Interleukin-6 (IL-6), a pro-inflammatory cytokine, may play several roles in the pathogenesis of SSc, including promoting the differentiation of B-cells to immunoglobulin-secreting plasma cells, the differentiation of T-cells towards a Th17 phenotype, and the transformation of fibroblasts to myofibroblasts [63]. The efficacy and safety of an anti-IL-6 monoclonal antibody, tocilizumab, in patients with SSc have been investigated in two trials. In the Phase II faSScinate trial in patients with progressive SSc (N = 87), there was no significant difference between tocilizumab and placebo in the primary endpoint of change in mRSS at week 24 but exploratory analyses suggested that tocilizumab may be associated with clinically relevant improvements in lung function [64]. In the Phase III focuSSced trial in 210 patients with SSc, the primary endpoint of change in mRSS at week 48 was not met. In exploratory analyses, the mean change from baseline in FVC at week 48 was − 0.4% predicted in the tocilizumab group versus − 4.6% predicted in the placebo group and the proportion of patients with a decline in FVC of > 10% predicted at week 48 was 5.4% with tocilizumab and 16.5% with placebo [65].

Several other compounds, with a variety of mechanisms of action, are being investigated as potential therapies for SSc-ILD in Phase II/III clinical trials [Table 1].

Table 1 Ongoing and recently completed Phase II/III randomized controlled trials of potential treatments for SSc-ILD listed on


ILD is a common manifestation of SSc that is associated with early mortality. After diagnosis, all patients with SSc can benefit from an HRCT scan of the chest, PFTs, and assessment of respiratory symptoms. As the development or progression of ILD can occur at any time, patients should be monitored regularly, particularly in the first few years after diagnosis. Treatment should be considered when the disease is clinically significant, particularly when there is evidence of progression based on a decline in lung function, progression of fibrosis on HRCT, or worsening of respiratory symptoms. Currently treatment of SSc-ILD focuses on immunosuppressant therapies, particularly CYC and MMF. A number of new therapies with differing mechanisms of action are under active investigation.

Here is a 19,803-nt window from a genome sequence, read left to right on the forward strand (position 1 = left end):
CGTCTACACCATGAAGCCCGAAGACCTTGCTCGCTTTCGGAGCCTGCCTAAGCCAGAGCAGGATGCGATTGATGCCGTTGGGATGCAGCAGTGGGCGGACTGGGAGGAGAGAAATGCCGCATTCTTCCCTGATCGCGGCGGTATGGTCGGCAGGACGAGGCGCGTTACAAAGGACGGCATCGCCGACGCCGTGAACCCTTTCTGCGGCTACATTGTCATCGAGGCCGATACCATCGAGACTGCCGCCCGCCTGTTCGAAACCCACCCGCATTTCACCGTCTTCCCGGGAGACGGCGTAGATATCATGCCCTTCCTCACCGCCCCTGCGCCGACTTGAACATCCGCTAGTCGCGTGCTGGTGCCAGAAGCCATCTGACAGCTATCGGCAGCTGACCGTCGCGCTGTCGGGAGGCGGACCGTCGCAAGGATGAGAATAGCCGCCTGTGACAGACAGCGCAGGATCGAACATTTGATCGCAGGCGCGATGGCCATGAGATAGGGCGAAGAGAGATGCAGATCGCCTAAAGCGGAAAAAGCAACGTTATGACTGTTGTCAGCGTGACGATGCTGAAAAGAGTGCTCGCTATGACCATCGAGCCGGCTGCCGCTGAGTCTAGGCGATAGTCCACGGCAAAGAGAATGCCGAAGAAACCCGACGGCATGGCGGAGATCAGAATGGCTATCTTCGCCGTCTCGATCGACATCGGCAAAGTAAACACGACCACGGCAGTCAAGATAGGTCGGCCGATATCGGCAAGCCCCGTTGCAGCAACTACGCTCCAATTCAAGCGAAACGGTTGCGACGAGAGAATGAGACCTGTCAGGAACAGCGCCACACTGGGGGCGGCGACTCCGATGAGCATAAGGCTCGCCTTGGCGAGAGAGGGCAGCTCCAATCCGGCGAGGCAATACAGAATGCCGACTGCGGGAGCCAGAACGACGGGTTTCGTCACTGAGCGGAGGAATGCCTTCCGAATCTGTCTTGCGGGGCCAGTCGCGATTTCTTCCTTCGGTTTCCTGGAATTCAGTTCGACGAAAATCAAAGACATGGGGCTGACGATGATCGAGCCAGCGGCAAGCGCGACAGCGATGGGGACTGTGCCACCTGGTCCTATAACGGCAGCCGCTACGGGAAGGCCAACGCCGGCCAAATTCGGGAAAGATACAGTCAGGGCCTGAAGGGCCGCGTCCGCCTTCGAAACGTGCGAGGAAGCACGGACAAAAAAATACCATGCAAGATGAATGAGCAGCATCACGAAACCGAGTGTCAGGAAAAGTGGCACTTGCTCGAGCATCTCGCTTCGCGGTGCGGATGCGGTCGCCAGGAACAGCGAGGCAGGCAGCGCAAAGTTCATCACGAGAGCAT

American College of Rheumatology


twice daily




diffuse cutaneous systemic sclerosis


Diffusion capacity of the lung for carbon monoxide


European Respiratory Society


European League Against Rheumatism Collaborative Initiative


EULAR Scleroderma Trials and Research Group


Forced vital capacity


High resolution computed tomography


Health-related quality of life


Haematopoietic stem cell transplantation


Interstitial lung disease


Idiopathic pulmonary fibrosis


limited cutaneous systemic sclerosis


Mycophenolate mofetil


modified Rodnan skin score


Non-specific interstitial pneumonia


Pulmonary function tests


St George’s Respiratory Questionnaire


Scleroderma Lung Study


Systemic sclerosis


Interstitial lung disease associated with systemic sclerosis


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Medical writing assistance, supported financially by Boehringer Ingelheim, was provided by Melanie Stephens and Wendy Morris of FleishmanHillard Fishburn, London, UK during the preparation of this article. The authors were fully responsible for all content and editorial decisions, were involved at all stages of manuscript development, and have approved the final version.


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Vincent Cottin has received consultancy fees from Actelion, Bayer, Boehringer Ingelheim, Galapagos, Gilead, Merck Sharp & Dohme, Novartis, Roche, Sanofi; fees for being a member of Data and Safety Monitoring Boards from Celgene, Galapagos, Promedior; and grants paid to his institution from Boehringer Ingelheim and Roche. Kevin Brown has received personal fees from AstraZeneca, Bayer, Biogen Idec, Boehringer Ingelheim, Galapagos, Galecto, Gilead, MedImmune, Novartis, Aeolus, ProMetic, Patara, Third Pole and aTyr, as well as grants from NHLBI.

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Cottin, V., Brown, K.K. Interstitial lung disease associated with systemic sclerosis (SSc-ILD). Respir Res 20, 13 (2019).